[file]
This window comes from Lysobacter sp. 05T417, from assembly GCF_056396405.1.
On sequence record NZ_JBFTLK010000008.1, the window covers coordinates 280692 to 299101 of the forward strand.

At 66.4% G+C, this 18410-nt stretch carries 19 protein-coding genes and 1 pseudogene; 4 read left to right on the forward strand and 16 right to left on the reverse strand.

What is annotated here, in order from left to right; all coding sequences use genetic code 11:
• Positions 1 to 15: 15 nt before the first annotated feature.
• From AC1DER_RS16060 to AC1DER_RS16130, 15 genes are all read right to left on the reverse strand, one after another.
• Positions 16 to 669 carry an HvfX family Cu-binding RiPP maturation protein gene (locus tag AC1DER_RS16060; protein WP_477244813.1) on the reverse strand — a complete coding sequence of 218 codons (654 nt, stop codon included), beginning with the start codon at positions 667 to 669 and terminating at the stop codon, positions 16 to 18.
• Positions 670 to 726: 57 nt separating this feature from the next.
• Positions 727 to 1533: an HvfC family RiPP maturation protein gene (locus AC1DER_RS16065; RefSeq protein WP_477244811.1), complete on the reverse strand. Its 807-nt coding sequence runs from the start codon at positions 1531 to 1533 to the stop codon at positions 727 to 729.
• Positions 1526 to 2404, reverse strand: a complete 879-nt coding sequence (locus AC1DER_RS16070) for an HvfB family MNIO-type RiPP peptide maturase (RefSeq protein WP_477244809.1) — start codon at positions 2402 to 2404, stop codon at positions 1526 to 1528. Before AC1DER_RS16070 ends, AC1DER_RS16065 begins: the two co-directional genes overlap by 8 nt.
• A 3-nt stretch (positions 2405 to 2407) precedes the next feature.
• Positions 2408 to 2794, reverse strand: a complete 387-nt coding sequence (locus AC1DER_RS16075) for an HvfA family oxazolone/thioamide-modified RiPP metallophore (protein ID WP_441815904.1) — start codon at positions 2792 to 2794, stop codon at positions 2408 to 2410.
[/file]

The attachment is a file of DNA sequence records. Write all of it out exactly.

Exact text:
This window comes from Lysobacter sp. 05T417, from assembly GCF_056396405.1.
On sequence record NZ_JBFTLK010000008.1, the window covers coordinates 280692 to 299101 of the forward strand.

At 66.4% G+C, this 18410-nt stretch carries 19 protein-coding genes and 1 pseudogene; 4 read left to right on the forward strand and 16 right to left on the reverse strand.

What is annotated here, in order from left to right; all coding sequences use genetic code 11:
• Positions 1 to 15: 15 nt before the first annotated feature.
• From AC1DER_RS16060 to AC1DER_RS16130, 15 genes are all read right to left on the reverse strand, one after another.
• Positions 16 to 669 carry an HvfX family Cu-binding RiPP maturation protein gene (locus tag AC1DER_RS16060; protein WP_477244813.1) on the reverse strand — a complete coding sequence of 218 codons (654 nt, stop codon included), beginning with the start codon at positions 667 to 669 and terminating at the stop codon, positions 16 to 18.
• Positions 670 to 726: 57 nt separating this feature from the next.
• Positions 727 to 1533: an HvfC family RiPP maturation protein gene (locus AC1DER_RS16065; RefSeq protein WP_477244811.1), complete on the reverse strand. Its 807-nt coding sequence runs from the start codon at positions 1531 to 1533 to the stop codon at positions 727 to 729.
• Positions 1526 to 2404, reverse strand: a complete 879-nt coding sequence (locus AC1DER_RS16070) for an HvfB family MNIO-type RiPP peptide maturase (RefSeq protein WP_477244809.1) — start codon at positions 2402 to 2404, stop codon at positions 1526 to 1528. Before AC1DER_RS16070 ends, AC1DER_RS16065 begins: the two co-directional genes overlap by 8 nt.
• A 3-nt stretch (positions 2405 to 2407) precedes the next feature.
• Positions 2408 to 2794, reverse strand: a complete 387-nt coding sequence (locus AC1DER_RS16075) for an HvfA family oxazolone/thioamide-modified RiPP metallophore (protein ID WP_441815904.1) — start codon at positions 2792 to 2794, stop codon at positions 2408 to 2410.